Tennis Elbow 101: A Free Intro Course To Tennis And Golfer’s Elbow. January 7, 2017 By Allen Willette, Neuromuscular Therapist 45 Comments. Tennis Elbow 101 is a free video intro course on Tennis and Golfer’s Elbow: Test, assess and diagnose yourself, learn more about the real cause and true nature of your injury – And discover a better treatment strategy – The 1st step to treating and beating it is understanding it!
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Tennis elbow is the common phrase for lateral epicondylitis when the tendons that attach to the bony prominence at the elbow become inflamed or suffer microtears. Tennis players, when performing a backhand stroke, experience forces that place the tendons of the elbow in a position of strain.
Golfer's and Tennis Elbow are pretty low on the scale of priorities, after all, so how could we even begin to blame them if they're not all experts on Tennis Elbow. Golfer's and Tennis Elbow are soft tissue issues – meaning they are muscle and tendon problems – and there's no debate about that.
Tennis elbow, also known as lateral epicondylitis, is a condition in which the outer part of the elbow becomes painful and tender. The pain may also extend into the back of the forearm and grip strength may be weak. Onset of symptoms is generally gradual. Golfer's elbow is a similar condition that affects the inside of the elbow. It is due to excessive use of the muscles of the back of the forearm. Typically this occurs as a result of over use during work or sports, classically racquet sports. T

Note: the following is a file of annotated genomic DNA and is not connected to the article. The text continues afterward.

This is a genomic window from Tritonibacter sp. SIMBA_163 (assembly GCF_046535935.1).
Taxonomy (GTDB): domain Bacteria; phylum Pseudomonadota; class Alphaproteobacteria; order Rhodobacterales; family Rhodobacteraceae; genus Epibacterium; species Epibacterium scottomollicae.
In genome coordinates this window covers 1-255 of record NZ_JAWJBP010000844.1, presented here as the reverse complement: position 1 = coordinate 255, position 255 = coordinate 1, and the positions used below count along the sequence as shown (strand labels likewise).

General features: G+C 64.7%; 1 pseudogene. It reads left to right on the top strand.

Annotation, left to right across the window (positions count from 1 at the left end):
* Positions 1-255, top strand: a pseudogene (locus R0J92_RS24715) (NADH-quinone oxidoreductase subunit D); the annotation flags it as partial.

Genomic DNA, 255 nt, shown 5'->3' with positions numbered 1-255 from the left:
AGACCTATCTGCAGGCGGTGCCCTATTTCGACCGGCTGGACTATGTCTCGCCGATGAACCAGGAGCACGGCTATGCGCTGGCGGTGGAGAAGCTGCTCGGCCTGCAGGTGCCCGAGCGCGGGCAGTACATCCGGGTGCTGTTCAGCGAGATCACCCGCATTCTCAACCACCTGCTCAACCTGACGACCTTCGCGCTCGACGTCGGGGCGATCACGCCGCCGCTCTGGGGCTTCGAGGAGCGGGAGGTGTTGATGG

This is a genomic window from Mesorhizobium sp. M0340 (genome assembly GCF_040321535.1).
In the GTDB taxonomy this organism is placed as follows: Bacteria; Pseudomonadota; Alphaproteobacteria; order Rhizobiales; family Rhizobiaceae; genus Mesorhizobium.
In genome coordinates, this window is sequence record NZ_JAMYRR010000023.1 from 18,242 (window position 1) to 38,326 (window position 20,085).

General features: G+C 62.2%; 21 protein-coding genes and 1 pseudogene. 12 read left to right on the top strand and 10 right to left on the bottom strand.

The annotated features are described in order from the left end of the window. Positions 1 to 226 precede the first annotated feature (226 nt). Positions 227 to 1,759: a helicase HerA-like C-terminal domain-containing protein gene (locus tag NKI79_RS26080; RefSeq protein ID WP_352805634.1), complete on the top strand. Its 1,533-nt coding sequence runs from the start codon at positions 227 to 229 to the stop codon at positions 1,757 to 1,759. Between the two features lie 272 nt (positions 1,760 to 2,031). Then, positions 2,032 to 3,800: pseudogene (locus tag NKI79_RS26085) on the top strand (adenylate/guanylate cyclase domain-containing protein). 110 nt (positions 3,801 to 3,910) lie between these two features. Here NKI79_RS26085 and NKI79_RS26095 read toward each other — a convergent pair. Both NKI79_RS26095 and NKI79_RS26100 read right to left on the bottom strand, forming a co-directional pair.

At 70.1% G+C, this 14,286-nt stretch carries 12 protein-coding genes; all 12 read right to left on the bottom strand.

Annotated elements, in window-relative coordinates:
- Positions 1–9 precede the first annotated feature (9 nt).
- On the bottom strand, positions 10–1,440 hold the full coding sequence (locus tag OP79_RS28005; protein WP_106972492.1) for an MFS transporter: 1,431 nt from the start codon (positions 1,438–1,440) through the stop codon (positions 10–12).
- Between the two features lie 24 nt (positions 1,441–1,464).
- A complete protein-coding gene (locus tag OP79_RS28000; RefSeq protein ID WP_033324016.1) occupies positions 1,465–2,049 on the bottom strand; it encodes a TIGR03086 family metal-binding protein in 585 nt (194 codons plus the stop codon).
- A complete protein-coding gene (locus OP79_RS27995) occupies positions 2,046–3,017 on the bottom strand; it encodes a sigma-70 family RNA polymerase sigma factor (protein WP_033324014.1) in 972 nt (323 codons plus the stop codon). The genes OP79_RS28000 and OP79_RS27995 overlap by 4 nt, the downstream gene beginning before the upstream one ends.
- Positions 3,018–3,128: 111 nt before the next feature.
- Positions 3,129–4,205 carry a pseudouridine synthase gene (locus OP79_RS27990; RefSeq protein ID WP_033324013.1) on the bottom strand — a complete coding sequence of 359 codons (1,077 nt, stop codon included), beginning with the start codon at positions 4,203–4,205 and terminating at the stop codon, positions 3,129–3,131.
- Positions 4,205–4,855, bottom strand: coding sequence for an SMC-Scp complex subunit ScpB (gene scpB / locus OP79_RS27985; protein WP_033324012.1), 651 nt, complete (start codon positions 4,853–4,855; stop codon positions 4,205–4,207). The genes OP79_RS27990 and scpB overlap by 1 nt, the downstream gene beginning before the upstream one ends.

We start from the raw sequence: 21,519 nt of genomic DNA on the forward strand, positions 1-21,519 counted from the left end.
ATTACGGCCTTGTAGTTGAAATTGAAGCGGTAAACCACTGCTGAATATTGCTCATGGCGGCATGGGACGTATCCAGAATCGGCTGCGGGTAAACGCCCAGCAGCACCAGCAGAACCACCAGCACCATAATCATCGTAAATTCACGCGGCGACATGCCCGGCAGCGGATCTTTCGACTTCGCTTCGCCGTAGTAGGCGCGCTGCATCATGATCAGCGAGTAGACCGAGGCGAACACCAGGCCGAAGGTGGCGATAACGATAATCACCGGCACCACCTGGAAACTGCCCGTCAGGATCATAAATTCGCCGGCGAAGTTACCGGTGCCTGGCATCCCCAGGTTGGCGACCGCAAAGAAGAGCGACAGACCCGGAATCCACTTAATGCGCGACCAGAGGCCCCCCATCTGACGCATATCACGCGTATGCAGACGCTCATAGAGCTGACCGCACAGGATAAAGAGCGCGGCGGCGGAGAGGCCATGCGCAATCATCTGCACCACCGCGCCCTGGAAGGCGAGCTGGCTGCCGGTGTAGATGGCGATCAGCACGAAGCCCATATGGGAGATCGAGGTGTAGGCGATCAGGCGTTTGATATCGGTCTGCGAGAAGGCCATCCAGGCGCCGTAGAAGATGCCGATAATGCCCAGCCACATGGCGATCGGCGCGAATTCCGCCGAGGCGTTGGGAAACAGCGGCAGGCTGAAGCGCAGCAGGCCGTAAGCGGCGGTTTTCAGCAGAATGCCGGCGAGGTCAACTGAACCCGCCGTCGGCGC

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The Rotator Cuff: These muscles are the primary stabilizers of the shoulder joint – (Lack of strength and stability here often manifests in mysterious shoulder and upper arm pain – as well as compensations in the forearm, which contribute greatly to Tennis and Golfer’s Elbow!)
Knowing how to assess/diagnose tennis elbow is an extension of our understanding of the underlying pathomechanics of the condition. Active extension range of motion of the hand at the wrist joint or the fingers at the metacarpophalangeal and interphalangeal joints will likely cause pain because the associated musculature contracts and pulls on the common extensor tendon and the lateral ...